Definition and Measurement In microbiology, minimuminhibitoryconcentration (MIC) is the lowest concentration of an antimicrobial (like an antifungal, antibiotic or bacteriostatic) drug that will inhibit the visible growth of a microorganism after overnight incubation.
The minimuminhibitoryconcentration of the antibiotic is between the concentrations of the last well in which no bacteria grew and the next lower dose, which allowed bacterial growth.
This is important because populations of bacteria exposed to an insufficient concentration of a particular drug or to a broad-spectrum antibiotic (one designed to inhibit many strains of bacteria) can evolve resistance to these drugs.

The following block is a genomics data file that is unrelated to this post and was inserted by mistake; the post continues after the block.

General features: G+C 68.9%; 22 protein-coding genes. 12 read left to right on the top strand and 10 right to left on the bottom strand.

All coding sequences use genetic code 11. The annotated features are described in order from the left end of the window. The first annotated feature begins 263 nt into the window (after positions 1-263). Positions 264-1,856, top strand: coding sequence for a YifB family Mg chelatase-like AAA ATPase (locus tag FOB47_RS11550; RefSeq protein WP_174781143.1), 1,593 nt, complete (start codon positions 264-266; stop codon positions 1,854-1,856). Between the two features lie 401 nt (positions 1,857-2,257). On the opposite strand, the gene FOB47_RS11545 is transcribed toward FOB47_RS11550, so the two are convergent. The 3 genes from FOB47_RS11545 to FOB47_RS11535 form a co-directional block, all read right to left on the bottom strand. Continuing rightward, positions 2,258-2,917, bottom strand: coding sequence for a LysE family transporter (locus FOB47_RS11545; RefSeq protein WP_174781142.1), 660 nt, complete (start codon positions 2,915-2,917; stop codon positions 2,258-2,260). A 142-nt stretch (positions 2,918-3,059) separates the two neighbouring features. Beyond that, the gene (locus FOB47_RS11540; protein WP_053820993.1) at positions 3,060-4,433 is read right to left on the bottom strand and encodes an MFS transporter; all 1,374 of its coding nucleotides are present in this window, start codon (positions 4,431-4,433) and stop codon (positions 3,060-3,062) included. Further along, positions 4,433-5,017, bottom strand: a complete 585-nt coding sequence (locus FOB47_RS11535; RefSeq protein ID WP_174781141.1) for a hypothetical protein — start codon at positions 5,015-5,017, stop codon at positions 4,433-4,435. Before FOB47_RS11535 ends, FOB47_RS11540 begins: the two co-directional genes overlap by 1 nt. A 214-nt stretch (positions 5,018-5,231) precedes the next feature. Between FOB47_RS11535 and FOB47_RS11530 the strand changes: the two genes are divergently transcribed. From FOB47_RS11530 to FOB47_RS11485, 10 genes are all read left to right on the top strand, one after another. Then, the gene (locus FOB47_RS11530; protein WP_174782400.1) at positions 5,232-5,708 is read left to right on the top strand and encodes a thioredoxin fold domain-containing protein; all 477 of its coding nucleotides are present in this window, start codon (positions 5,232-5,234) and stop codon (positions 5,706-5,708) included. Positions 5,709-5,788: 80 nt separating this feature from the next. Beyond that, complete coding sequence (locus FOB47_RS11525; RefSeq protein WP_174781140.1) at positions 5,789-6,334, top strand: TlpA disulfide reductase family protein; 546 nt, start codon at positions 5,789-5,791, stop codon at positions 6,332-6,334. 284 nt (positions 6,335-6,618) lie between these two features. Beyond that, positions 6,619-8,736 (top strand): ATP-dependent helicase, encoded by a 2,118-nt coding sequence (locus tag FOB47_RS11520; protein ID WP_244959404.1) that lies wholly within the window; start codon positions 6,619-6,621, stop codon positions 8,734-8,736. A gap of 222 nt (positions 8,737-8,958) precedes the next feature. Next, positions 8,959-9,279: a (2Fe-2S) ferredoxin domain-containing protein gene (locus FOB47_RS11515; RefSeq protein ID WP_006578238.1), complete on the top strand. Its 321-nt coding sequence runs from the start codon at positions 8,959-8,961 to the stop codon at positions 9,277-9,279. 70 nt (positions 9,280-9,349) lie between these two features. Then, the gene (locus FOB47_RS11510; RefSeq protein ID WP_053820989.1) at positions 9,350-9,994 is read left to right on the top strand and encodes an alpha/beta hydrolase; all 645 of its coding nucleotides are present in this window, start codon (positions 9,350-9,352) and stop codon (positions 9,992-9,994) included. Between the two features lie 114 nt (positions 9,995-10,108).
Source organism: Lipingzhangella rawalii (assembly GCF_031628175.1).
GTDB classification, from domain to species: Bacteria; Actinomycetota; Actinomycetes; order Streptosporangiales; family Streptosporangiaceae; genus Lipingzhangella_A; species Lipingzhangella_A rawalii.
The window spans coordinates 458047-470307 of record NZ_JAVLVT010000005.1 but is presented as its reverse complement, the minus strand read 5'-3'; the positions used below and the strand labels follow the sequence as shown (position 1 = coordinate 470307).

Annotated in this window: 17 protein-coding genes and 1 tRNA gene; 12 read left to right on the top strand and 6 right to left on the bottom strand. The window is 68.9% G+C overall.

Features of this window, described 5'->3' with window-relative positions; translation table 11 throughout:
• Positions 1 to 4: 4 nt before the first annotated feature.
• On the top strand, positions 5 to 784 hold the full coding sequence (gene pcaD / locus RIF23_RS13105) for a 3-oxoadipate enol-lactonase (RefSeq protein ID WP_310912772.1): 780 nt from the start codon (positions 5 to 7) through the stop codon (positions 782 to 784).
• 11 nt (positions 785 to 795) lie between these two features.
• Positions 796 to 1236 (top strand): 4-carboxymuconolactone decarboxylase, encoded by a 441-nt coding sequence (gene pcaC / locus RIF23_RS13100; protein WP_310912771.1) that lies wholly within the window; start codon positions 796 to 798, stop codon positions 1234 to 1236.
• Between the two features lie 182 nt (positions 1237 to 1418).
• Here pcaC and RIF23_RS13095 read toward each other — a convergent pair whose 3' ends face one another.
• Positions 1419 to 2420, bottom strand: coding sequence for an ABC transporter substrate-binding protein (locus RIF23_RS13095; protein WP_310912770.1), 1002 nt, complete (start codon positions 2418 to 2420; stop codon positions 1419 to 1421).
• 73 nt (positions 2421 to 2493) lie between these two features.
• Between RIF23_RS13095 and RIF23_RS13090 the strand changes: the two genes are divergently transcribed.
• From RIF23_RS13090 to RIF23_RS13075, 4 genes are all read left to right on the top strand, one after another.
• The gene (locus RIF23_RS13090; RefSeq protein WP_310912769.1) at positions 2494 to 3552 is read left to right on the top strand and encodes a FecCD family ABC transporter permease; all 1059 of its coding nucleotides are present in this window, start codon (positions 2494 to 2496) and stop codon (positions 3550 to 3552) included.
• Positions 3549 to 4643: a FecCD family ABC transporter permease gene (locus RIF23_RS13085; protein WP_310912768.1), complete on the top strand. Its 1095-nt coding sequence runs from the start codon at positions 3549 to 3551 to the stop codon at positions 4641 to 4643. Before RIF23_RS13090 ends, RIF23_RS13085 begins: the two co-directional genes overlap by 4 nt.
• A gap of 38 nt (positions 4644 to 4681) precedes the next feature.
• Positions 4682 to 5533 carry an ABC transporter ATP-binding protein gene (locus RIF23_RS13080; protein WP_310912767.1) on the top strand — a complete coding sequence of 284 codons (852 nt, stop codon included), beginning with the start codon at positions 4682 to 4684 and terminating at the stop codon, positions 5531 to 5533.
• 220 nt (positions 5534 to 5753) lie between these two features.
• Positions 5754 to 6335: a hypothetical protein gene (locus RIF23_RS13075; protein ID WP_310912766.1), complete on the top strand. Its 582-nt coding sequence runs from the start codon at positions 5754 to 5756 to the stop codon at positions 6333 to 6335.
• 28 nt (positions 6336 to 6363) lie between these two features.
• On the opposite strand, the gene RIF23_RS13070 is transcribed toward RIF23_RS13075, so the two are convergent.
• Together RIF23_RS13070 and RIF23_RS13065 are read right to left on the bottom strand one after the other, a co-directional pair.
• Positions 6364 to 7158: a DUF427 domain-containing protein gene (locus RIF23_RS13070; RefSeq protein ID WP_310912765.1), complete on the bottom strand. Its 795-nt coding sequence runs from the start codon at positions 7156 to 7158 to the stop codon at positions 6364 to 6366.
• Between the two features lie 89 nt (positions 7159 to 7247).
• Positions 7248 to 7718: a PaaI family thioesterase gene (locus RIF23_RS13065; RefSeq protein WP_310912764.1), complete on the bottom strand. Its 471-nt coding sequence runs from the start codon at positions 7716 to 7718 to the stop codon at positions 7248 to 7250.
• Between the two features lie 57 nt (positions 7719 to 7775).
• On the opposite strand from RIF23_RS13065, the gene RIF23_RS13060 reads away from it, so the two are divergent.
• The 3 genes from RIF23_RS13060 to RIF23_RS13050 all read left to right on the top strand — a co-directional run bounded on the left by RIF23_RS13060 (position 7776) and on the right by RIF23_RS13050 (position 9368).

MinimumInhibitoryConcentration is the lowest drug concentration that prevents visible microorganism growth after overnight incubation.
Because the concentration of antibiotic that diffuses into the media decreases with increasing distance from the source, a larger zone of inhibition around an antibiotic-containing disk indicates that the bacteria are more sensitive to the antibiotic in the disk.
The size of a zone of inhibition in a KB test is inversely related to the minimuminhibitoryconcentration (MIC), which is the amount of antibiotic required to prevent bacterial growth in an overnight culture.
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